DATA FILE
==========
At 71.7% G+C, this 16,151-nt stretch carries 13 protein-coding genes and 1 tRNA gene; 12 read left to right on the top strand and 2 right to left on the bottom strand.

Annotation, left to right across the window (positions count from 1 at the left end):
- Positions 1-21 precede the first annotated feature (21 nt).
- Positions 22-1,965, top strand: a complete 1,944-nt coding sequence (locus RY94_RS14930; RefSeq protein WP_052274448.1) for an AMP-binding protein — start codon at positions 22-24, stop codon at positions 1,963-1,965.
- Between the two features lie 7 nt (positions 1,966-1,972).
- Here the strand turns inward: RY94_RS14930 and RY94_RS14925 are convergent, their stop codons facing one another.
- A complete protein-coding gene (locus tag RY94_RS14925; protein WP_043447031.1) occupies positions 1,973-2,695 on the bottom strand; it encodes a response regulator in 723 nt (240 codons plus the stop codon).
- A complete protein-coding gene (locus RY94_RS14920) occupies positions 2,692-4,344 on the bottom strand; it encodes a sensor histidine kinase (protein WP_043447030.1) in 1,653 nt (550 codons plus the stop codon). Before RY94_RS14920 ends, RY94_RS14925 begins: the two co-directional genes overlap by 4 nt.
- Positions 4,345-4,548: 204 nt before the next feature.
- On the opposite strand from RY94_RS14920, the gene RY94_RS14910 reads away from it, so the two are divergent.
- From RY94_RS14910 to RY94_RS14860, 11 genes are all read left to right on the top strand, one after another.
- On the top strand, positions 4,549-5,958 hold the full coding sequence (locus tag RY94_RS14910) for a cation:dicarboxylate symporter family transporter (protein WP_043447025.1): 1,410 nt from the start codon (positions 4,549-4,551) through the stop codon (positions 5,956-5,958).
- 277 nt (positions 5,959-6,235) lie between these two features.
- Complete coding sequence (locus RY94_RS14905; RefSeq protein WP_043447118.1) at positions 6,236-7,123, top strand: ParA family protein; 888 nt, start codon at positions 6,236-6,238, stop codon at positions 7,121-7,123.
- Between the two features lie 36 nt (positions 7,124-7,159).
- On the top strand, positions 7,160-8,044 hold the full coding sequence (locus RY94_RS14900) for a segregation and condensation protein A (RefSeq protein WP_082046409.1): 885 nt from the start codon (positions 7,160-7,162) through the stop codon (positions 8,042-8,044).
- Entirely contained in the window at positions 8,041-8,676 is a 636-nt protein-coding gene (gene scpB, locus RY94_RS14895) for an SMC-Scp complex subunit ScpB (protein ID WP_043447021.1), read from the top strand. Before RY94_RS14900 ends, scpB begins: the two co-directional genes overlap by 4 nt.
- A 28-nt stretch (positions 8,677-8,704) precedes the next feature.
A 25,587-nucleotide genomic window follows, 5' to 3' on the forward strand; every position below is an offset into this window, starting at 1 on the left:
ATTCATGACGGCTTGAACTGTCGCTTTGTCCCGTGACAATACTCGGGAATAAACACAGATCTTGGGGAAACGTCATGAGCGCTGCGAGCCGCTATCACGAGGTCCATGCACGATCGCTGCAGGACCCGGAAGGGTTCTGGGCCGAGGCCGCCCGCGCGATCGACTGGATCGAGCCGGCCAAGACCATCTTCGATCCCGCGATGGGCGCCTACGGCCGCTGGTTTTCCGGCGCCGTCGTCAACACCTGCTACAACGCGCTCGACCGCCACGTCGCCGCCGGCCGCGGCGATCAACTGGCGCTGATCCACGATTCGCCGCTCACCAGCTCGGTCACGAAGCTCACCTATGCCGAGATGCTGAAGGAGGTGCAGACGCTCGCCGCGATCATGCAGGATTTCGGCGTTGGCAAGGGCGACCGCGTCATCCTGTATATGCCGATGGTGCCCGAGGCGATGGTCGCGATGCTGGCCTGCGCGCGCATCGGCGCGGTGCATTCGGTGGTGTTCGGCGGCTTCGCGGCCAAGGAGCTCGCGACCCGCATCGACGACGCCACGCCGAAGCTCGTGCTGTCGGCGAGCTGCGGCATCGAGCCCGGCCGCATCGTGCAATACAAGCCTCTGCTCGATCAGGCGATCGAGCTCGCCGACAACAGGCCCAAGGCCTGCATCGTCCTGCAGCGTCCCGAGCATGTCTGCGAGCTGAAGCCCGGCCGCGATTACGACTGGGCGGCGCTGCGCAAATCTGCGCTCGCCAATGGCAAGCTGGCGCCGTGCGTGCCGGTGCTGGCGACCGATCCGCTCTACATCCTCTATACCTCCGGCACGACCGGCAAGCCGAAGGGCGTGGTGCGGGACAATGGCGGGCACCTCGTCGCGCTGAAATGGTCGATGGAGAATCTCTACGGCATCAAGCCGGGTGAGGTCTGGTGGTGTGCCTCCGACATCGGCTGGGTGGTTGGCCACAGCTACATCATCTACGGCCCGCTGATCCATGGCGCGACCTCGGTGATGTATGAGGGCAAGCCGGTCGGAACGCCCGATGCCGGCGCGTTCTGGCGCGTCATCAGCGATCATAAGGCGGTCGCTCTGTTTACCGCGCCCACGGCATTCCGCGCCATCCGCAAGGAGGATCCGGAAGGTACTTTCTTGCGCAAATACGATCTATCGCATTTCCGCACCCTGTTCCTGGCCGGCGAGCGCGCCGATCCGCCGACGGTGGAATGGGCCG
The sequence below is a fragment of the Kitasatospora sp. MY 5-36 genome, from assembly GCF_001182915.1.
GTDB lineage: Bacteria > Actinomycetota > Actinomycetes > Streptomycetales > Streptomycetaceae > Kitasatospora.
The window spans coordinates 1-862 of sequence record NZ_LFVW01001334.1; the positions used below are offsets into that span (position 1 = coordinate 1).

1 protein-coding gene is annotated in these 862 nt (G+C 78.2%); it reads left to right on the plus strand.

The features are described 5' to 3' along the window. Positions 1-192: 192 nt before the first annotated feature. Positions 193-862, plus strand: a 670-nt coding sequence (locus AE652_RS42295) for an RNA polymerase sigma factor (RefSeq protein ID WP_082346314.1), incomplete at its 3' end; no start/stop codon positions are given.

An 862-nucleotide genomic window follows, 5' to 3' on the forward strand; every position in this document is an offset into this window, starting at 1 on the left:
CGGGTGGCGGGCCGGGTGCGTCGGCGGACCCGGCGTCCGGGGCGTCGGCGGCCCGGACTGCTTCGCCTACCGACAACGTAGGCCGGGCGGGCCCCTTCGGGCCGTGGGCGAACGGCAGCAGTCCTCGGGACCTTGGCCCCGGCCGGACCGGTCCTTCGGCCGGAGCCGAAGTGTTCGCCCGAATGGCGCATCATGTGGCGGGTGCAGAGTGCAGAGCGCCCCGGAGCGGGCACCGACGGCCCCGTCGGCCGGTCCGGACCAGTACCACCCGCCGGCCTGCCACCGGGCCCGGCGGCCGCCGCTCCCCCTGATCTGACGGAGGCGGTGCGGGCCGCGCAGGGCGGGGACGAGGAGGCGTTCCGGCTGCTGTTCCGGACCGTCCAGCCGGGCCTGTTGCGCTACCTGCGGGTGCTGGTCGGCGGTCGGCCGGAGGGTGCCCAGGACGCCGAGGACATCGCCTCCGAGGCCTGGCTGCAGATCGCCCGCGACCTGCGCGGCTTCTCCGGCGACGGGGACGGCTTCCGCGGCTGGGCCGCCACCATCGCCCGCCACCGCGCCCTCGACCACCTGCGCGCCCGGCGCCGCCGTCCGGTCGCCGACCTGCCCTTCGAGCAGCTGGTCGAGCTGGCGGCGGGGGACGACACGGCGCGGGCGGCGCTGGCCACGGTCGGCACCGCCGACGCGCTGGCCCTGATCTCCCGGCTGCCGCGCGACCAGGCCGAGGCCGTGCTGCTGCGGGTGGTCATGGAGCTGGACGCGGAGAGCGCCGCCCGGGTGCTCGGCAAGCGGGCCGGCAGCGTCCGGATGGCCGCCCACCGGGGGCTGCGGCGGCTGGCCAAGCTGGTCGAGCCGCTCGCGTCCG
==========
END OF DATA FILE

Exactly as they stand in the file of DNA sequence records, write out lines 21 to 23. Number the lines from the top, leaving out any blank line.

The sequence below is a fragment of the Kitasatospora sp. MY 5-36 genome, from assembly GCF_001182915.1.
GTDB lineage: Bacteria > Actinomycetota > Actinomycetes > Streptomycetales > Streptomycetaceae > Kitasatospora.
The window spans coordinates 1-862 of sequence record NZ_LFVW01001334.1; the positions used below are offsets into that span (position 1 = coordinate 1).